Seattle City (spot)Light: Michelle Vargo

"Some people think others are born leaders, but it is absolutely a skill you can learn and build on. Don’t be discouraged if your first try goes horribly and say ‘I’m not cut out for this.’ You can absolutely learn it."

Michelle Vargo has embraced a leadership role since joining City Light in 2013. In that time, she has risen to the director level, and she recently graduated from the City of Seattle’s prestigious City Leadership Academy. In her work at City Light, Michelle oversees the transmission and distribution network, stations, technical and support services.

For Michelle, acting as a leader is nothing new; she graduated from West Point with an engineering degree, followed by a five-year stint in the Army and two tours to Iraq where she supervised, planned, assessed and inspected construction projects. Not content to stop learning there, she attended the University of Chicago, where she earned an MBA while working in the industrial gases and engineering industry. In this week’s (spot)Light, Michelle gives her take on leadership.

 

michellevargo Director of Transmission and Distribution Network, Stations, Technical & Support Michelle Vargo

I got involved in leadership at a pretty young age, starting in high school. If I wasn’t a president of a student body of some sort, then I was usually a captain of my sports team. From a young age I was interested in learning more.

I had the opportunity to do a lot of studying on leadership while I was at the West Point Academy. Coming out of the academy, I spent five years on active duty, at first leading a platoon of 40 people, then coordinating over 100 construction projects through Iraq, and finally working as the engineering liason for the Pacific Theatre Logistics Command. My whole life I have been learning different ways to effectively lead teams.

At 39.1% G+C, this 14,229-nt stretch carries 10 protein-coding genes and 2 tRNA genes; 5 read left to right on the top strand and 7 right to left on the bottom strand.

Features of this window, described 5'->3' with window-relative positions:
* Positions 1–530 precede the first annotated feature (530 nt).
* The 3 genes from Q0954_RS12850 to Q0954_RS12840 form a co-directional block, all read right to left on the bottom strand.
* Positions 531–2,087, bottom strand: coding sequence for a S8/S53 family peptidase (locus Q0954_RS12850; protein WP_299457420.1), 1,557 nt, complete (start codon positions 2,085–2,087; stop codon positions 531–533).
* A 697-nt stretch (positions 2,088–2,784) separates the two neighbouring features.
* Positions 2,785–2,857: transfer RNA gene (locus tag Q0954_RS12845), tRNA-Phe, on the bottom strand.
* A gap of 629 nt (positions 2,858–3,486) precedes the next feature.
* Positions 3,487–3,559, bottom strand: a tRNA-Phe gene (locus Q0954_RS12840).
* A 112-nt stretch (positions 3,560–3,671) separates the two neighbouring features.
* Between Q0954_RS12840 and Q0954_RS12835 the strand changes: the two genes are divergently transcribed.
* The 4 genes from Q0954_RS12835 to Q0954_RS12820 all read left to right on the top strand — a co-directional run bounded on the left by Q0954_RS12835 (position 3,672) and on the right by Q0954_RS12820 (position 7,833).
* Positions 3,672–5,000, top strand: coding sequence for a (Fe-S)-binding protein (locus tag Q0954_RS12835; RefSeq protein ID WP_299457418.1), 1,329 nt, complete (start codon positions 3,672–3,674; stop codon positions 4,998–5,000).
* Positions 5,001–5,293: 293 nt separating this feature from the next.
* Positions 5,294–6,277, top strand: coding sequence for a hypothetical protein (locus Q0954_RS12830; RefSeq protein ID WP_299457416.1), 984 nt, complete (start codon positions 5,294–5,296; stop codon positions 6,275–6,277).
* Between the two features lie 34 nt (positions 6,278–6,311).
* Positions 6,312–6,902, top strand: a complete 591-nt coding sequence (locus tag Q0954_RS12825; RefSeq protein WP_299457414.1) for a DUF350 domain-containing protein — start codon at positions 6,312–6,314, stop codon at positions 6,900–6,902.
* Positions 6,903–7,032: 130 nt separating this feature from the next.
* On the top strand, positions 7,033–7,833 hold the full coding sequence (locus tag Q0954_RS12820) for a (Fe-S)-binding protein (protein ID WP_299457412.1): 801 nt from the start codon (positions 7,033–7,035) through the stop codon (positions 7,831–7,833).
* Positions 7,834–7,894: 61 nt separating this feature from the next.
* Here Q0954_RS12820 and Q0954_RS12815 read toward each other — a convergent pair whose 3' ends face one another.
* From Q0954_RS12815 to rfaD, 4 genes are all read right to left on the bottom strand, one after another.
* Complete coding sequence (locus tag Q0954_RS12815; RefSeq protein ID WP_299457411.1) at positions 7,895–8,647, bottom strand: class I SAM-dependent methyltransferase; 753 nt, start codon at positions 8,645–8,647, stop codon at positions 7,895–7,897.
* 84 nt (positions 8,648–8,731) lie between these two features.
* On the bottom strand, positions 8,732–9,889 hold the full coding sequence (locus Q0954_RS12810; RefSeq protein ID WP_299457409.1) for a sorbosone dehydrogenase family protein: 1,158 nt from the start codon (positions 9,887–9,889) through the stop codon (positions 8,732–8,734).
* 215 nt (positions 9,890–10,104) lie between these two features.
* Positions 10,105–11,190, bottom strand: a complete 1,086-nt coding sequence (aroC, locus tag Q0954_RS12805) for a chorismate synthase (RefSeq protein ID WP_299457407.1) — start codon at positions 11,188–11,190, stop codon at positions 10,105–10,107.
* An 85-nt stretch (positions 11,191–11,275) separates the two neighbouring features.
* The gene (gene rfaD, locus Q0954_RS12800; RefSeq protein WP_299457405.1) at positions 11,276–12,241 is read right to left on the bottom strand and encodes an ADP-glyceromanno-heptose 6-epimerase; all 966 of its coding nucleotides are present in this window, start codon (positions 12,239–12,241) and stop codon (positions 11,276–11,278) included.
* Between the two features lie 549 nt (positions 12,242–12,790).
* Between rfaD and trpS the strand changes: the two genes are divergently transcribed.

I think leadership is very fluid. It looks different depending upon your individual relationships; what effective leadership might look like for one relationship might be different for another. I’ve figured that out over the years.

It really comes down to finding out what motivates people and genuinely being interested in trying to help people meet their potential, do the best they can possible do and meet the goals they have in life.

If you don’t like dealing with people, you won’t like leadership. Knowing yourself and what you really like to do is the best indicator of whether or not you will succeed in your job, leadership role or not.

Some people think others are born leaders, but it is absolutely a skill you can learn and build on. I’m not the same leader I was when I entered the military academy, I’m not the same leader I was when I walked in front of my first platoon, and I’m not the leader I was when I had my first job outside of the military. It’s an evolving skill. Don’t be discouraged if your first try goes horribly and say ‘I’m not cut out for this.’ You can absolutely learn it.